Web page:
This is exciting stuff. There are, however, no assurances that we will end up with a new global maritime supply chain that is more efficient and less harmful to the global environment. The only way forward is to engage the industry to learn what they are doing and to determine the best course of action for the Federal government.
If one thing is clear today it is this: we can no longer afford to sit on our hands and be idle. Collectively, both the Congress and the administration need to get to work today reimagining the maritime industry of tomorrow.
Good morning, and welcome to today’s hearing on innovations and new developments as we build towards a sustainable, carbon-free maritime transportation future.
If international shipping were its own country, it would rank as the 6th largest polluter on the planet. The conventional heavy fuels used to move massive ocean-going vessels are laden with sulfur oxides, diesel particulate matter, and carbon dioxide, nasty stuff that can lead to acid rain, harm crops, acidify oceans, and not incidentally, also impact human health.
For example, shipping emissions contributed to 1,200 early deaths in the United States last year alone, disproportionately impacting low income communities of color who live adjacent to ports and marine terminals. This is unacceptable.
Recognizing these impacts, the International Maritime Organization, or “IMO”, has committed to reduce total annual greenhouse emissions from international shipping by at least 50% by the year 2050 from 2008 emissions levels.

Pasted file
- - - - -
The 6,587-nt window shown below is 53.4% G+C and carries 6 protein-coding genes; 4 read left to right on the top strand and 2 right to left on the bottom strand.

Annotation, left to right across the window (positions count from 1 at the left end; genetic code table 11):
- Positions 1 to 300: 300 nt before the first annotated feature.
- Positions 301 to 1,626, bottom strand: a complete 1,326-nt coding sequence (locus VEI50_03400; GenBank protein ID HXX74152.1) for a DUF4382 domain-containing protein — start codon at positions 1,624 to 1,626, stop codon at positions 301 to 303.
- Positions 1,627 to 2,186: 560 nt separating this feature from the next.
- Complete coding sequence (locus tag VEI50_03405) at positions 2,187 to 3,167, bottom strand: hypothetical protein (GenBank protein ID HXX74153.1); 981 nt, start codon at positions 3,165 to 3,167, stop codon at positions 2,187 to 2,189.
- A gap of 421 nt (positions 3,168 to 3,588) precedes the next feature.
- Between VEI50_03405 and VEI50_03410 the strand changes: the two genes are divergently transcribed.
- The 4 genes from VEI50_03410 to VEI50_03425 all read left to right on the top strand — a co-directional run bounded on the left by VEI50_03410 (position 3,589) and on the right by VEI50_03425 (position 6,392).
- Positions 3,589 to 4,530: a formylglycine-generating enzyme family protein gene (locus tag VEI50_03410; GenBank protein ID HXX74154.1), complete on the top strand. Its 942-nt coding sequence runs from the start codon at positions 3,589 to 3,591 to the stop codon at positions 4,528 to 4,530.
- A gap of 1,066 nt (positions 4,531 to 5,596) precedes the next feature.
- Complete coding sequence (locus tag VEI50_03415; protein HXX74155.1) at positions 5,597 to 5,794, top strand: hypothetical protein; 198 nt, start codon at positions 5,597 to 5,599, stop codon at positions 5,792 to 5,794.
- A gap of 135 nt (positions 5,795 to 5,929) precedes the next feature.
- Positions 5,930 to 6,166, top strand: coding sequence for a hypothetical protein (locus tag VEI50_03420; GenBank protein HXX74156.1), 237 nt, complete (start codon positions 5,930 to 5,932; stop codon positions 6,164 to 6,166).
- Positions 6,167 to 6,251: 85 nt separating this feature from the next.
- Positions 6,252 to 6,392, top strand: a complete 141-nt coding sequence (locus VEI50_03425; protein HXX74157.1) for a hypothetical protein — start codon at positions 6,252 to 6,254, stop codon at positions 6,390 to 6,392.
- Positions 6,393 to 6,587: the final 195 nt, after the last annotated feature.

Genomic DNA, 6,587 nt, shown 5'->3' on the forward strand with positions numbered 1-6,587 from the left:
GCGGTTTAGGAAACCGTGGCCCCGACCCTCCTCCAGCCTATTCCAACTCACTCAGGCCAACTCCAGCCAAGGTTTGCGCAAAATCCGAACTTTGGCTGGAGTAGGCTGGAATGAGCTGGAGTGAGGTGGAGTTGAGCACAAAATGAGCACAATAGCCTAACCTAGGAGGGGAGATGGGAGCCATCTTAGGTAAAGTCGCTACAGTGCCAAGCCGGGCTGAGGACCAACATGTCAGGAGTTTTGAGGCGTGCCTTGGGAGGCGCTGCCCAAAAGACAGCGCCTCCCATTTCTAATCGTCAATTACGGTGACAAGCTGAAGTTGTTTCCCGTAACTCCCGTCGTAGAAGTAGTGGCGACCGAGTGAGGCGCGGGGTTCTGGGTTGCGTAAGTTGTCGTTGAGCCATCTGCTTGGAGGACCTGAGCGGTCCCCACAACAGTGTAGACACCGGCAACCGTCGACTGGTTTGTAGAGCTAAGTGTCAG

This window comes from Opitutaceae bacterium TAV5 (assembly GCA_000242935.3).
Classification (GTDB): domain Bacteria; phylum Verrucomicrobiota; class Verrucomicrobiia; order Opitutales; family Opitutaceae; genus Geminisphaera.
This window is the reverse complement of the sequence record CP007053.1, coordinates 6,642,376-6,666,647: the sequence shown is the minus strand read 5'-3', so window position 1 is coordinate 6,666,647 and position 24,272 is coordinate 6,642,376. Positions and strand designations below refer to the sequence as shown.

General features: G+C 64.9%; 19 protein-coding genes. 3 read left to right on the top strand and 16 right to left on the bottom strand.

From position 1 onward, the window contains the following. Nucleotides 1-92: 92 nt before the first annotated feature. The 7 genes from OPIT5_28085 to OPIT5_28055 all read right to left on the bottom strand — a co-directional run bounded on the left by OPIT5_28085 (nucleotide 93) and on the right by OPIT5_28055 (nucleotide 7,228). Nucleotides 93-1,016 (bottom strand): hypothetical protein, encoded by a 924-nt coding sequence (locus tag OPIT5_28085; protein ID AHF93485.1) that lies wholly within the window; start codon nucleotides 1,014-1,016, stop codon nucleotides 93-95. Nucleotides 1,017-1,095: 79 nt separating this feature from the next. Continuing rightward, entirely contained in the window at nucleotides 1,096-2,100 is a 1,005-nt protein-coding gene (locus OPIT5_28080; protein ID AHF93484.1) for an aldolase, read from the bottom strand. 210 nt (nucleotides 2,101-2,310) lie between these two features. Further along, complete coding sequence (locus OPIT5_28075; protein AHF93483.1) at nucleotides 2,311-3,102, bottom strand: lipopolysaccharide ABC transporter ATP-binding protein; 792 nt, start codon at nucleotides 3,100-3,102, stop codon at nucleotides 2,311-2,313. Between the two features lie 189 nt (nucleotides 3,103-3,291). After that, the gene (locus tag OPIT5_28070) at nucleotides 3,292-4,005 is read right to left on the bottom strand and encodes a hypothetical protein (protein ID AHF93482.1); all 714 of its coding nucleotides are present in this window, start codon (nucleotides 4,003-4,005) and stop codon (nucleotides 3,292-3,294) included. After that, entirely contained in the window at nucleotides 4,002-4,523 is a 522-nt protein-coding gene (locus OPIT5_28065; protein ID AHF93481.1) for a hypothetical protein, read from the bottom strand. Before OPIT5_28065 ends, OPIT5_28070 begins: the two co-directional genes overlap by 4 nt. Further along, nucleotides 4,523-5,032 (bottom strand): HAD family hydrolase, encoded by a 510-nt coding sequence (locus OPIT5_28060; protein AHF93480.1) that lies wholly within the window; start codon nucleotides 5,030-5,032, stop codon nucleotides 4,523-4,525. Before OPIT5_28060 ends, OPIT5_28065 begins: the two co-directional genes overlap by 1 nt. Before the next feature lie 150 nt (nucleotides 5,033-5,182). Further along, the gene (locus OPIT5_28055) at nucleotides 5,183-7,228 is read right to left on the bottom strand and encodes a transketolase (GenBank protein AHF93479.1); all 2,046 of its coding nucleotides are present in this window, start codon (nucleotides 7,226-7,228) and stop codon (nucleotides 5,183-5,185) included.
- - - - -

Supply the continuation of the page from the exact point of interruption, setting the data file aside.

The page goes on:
Additionally, just two weeks ago, the IMO’s high seas maritime fuel sulfur emissions cap was reduced from 3.50% to 0.50% to protect air quality and human health. Ship owners, operators, refineries, and regulators like the Coast Guard have adapted to meet this new cap by burning cleaner, higher quality low sulfur fuels or by installing scrubbing technologies.
The maritime industry has not taken on these restrictions merely for a challenge: they recognize, rather, that decarbonizing our global economy is a necessity and an opportunity. We are borrowing time from the next generation. The time for change is now, and I commend the maritime industry taking the initiative.
Charting its own path to decarbonize the maritime industry, the IMO requires operators to reduce carbon intensity by vessel, by unit of work, and across the industry as a whole. This will require investments in vessel efficiency, alternative fuels, alternative designs, clean shore power, and more.
For ships to serve their planned lifetime and to meet the 2050 emissions reduction goal, vessels coming online after 2030 will need to be either zero emission vessel or very low emission vessels to assure they can operate for their expected commercial life. We should ensure we have the capability to design, build, and operate those vessels in the United States
Investing in innovative new technologies and clean maritime commerce is just one more opportunity to bring the American maritime industry into the 21st century, and one we can’t afford to miss.
Indeed, the maritime community has risen to meet the challenge, although I must stress, the U.S. can and should do much, much more. Today we will hear from carriers, engineers, and industrial designers about the steps they’ve taken to reduce emissions, the challenges they’ve faced along the way, and what comes next along the path to a carbon-free, but no less efficient, global maritime supply chain.
Chair Maloney statement as delivered can be found here.